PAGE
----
Is our boiler really dead? (oil combi)

Discussion in 'Plumbing and Central Heating' started by redmosquito, 11 Jun 2018.

  1. redmosquito

    redmosquito

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    Hi all

    We have an old Worcester 20/25 oil fired combi. Not sure how old it is but I'd guess about 23/24 years. It started losing pressure, gradually getting worse over a few months, now it won't hold even for an hour or 2. A local plumber came and took it apart, and said that the water jacket was leaking. We filled the system up a bit, and soon after we had a big puddle collecting in the tray below the burner. He also showed us inside the combustion chamber where it was fairly rusty and damp. His opinion was that it's terminal and time for a new boiler. So basically just looking for some more opinions/confirmation that it's not repairable or not worth trying.

    It's not a condensing thing and it's right in the middle of the house so replacing it is going to be a fairly big job, condensate pipe run and new flue etc. all quickly adds up.
     
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  3. ReganAndCarter

    ReganAndCarter

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    I don't know much about oil, but if an oil boiler has back end rot and is over 20 years old, it's scrap. You've probably had more than your money's worth out of that boiler. Your plumber is correct, time to bite the bullet.

    This boiler is no more! It has ceased to be.
     
    Last edited: 11 Jun 2018
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  4. Dan Robinson

    Dan Robinson

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    It sounds pretty fecked.
     
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  5. muggles

    muggles

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    Yep, that's had it, time for a new one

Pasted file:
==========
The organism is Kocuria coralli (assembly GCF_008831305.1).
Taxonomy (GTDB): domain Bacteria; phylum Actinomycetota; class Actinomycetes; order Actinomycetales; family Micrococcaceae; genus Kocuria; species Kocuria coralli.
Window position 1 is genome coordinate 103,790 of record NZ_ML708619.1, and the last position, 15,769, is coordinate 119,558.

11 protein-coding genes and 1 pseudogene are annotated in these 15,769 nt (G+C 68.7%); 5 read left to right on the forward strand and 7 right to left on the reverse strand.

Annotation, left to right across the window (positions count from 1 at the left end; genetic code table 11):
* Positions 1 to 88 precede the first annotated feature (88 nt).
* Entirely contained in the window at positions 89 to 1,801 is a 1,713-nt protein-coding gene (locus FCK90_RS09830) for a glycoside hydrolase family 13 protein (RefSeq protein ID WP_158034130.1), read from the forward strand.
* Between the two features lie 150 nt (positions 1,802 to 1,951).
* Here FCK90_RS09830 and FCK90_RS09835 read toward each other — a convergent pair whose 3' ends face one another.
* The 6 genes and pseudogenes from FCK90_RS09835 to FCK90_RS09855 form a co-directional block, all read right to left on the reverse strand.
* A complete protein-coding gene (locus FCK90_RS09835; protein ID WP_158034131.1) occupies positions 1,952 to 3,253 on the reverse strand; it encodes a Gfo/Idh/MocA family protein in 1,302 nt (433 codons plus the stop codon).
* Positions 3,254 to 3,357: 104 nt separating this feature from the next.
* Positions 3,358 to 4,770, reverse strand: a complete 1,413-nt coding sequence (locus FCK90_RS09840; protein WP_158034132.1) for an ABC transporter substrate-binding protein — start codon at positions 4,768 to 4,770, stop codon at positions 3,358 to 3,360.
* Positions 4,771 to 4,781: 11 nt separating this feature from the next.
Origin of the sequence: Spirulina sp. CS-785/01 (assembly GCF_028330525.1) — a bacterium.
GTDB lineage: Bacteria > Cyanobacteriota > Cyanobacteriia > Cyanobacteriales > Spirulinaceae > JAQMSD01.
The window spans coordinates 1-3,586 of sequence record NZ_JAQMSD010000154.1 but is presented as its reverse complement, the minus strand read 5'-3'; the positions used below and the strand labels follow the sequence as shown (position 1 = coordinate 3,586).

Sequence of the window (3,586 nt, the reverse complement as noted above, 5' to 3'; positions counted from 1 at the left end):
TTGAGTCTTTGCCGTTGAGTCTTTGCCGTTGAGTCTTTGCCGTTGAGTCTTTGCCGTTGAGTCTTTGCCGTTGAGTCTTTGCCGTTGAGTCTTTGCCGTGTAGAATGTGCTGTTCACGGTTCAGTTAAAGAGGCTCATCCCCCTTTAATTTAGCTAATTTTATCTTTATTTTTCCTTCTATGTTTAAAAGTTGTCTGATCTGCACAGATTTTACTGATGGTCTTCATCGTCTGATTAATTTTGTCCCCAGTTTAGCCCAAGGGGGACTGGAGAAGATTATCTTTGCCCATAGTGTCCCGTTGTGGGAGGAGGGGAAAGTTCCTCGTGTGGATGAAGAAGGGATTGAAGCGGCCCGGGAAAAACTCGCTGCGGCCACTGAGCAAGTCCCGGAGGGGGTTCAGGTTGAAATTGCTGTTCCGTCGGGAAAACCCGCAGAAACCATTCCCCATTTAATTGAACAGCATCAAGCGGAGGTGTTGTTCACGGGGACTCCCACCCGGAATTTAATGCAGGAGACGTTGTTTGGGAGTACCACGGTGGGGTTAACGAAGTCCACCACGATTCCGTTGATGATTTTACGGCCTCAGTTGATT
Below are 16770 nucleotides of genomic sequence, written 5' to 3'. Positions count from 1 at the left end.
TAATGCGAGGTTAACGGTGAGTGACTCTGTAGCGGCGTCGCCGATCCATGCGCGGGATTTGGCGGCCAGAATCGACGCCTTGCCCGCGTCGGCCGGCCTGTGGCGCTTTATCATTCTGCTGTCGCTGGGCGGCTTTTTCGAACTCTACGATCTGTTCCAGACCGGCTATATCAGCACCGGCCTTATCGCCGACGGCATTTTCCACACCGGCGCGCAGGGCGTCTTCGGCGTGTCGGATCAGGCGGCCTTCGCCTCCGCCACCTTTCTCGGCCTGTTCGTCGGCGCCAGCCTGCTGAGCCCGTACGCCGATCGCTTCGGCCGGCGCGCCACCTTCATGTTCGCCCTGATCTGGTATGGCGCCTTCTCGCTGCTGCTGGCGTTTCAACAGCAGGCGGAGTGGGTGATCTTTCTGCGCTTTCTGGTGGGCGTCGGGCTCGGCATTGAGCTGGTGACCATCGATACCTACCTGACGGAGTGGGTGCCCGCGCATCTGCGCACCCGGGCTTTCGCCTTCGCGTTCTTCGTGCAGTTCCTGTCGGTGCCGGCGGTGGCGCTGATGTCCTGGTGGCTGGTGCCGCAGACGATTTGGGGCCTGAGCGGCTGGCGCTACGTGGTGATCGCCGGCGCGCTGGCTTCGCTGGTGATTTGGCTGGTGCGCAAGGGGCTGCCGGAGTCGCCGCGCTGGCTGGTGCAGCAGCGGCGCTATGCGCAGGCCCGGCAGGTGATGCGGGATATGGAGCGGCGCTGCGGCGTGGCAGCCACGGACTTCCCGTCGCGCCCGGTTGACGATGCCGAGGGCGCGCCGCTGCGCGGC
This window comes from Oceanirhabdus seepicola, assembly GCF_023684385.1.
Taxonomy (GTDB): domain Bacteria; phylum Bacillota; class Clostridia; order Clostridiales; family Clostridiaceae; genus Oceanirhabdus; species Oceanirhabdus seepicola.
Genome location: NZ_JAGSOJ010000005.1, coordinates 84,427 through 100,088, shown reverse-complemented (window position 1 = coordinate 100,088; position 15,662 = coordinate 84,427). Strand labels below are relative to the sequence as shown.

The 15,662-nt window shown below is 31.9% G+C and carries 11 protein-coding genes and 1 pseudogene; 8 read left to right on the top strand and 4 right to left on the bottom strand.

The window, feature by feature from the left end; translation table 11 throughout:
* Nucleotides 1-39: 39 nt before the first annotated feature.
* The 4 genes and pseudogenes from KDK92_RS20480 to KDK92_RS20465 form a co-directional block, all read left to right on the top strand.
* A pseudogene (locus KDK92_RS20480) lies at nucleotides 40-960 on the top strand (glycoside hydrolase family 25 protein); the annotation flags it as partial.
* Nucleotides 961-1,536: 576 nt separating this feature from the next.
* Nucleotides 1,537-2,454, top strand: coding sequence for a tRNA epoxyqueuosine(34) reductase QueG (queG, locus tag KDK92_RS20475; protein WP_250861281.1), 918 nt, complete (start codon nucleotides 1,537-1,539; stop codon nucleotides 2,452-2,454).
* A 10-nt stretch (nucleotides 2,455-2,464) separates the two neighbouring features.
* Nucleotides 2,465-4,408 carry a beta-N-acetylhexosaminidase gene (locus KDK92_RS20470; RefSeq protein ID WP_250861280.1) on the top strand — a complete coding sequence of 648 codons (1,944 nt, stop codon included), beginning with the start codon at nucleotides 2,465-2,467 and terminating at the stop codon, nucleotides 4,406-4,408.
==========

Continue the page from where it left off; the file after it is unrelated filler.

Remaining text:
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  6. redmosquito

    redmosquito

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    Alright, 3 solid answers within an hour, time for a new one it seems!
     
  7. D_Hailsham

    D_Hailsham

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    If you can meet the criteria set down in the attached pdf, you will not have to install a condensing boiler. Your installer carries out the assessment.
     

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  8. muggles

    muggles

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    As far as I'm aware, that procedure has now been superseded by a much more stringent one... don't have sufficient Internet to search for it at the moment though!
     
  9. muggles

    muggles

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    Have a look at Hounsfield boilers.
     
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  11. Dan Robinson

    Dan Robinson

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    Even with that old document, I can't think of a job where a place qualified to an exemption.
     
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  12. redmosquito

    redmosquito

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    Whether the old document or a newer one, would it still apply in Scotland?
     
  13. D_Hailsham

    D_Hailsham

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    I thought of that, so I checked. The document is still valid.

    The installed oil boiler must have a minimum efficiency of 82% (combi) or 84% (regular), measured according to SEDBUK 2009.
     
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  14. D_Hailsham

    D_Hailsham

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    I have attached the Scottish version. The required efficiencies are higher than in England - 84% for Combi and 86% for Regular boilers
     

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  15. redmosquito

    redmosquito

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    We might qualify. Doesn't seem to be much choice on non condensing oil combi boilers though. The Mistral ones are a little too wide to fit in the gap where the current one is, and Hounsfield doesn't seem to have presence anywhere near our area, if they even do combis. Could consider a cylinder and a standard boiler, but by the time we've destroyed enough of the house to wedge it in somewhere I doubt it would be any easier or cheaper.
     
  16. Combicert

    Combicert

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    Deader than conversation with a stranger on the underground
     

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  17. muggles

    muggles

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    Ah, apologies, missed that it was a combi. Hounsfield deliver nationwide but don't make combi boilers. I think you'll end up with a condensing one. What width do you have available?
     
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